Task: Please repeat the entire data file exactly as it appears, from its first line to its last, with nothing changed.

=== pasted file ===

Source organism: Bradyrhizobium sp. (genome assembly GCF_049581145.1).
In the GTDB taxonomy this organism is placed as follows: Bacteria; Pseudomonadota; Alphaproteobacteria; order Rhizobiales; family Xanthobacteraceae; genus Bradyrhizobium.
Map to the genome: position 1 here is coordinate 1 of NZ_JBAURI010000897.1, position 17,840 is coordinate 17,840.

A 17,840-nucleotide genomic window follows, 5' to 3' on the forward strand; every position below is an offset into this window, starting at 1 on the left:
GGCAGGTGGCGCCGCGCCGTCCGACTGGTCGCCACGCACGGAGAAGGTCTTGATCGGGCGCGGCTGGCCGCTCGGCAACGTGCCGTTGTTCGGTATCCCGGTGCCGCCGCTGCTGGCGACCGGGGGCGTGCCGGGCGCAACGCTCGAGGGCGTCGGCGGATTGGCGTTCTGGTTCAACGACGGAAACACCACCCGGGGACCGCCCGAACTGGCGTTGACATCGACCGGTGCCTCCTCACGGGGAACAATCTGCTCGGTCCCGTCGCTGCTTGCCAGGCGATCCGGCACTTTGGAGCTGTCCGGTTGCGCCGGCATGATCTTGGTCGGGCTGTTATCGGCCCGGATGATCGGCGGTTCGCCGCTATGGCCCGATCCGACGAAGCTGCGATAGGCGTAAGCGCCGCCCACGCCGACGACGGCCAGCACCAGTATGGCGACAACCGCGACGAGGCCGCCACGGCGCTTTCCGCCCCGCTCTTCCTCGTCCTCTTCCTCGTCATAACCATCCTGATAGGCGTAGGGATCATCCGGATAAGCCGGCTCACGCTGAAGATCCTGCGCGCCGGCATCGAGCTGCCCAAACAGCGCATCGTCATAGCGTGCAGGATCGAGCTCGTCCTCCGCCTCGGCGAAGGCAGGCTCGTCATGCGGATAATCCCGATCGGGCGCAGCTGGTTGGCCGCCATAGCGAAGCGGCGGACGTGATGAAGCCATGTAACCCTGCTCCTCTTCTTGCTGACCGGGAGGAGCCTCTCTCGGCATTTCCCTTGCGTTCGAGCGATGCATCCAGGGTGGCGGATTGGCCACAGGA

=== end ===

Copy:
Source organism: Bradyrhizobium sp. (genome assembly GCF_049581145.1).
In the GTDB taxonomy this organism is placed as follows: Bacteria; Pseudomonadota; Alphaproteobacteria; order Rhizobiales; family Xanthobacteraceae; genus Bradyrhizobium.
Map to the genome: position 1 here is coordinate 1 of NZ_JBAURI010000897.1, position 17,840 is coordinate 17,840.

A 17,840-nucleotide genomic window follows, 5' to 3' on the forward strand; every position below is an offset into this window, starting at 1 on the left:
GGCAGGTGGCGCCGCGCCGTCCGACTGGTCGCCACGCACGGAGAAGGTCTTGATCGGGCGCGGCTGGCCGCTCGGCAACGTGCCGTTGTTCGGTATCCCGGTGCCGCCGCTGCTGGCGACCGGGGGCGTGCCGGGCGCAACGCTCGAGGGCGTCGGCGGATTGGCGTTCTGGTTCAACGACGGAAACACCACCCGGGGACCGCCCGAACTGGCGTTGACATCGACCGGTGCCTCCTCACGGGGAACAATCTGCTCGGTCCCGTCGCTGCTTGCCAGGCGATCCGGCACTTTGGAGCTGTCCGGTTGCGCCGGCATGATCTTGGTCGGGCTGTTATCGGCCCGGATGATCGGCGGTTCGCCGCTATGGCCCGATCCGACGAAGCTGCGATAGGCGTAAGCGCCGCCCACGCCGACGACGGCCAGCACCAGTATGGCGACAACCGCGACGAGGCCGCCACGGCGCTTTCCGCCCCGCTCTTCCTCGTCCTCTTCCTCGTCATAACCATCCTGATAGGCGTAGGGATCATCCGGATAAGCCGGCTCACGCTGAAGATCCTGCGCGCCGGCATCGAGCTGCCCAAACAGCGCATCGTCATAGCGTGCAGGATCGAGCTCGTCCTCCGCCTCGGCGAAGGCAGGCTCGTCATGCGGATAATCCCGATCGGGCGCAGCTGGTTGGCCGCCATAGCGAAGCGGCGGACGTGATGAAGCCATGTAACCCTGCTCCTCTTCTTGCTGACCGGGAGGAGCCTCTCTCGGCATTTCCCTTGCGTTCGAGCGATGCATCCAGGGTGGCGGATTGGCCACAGGA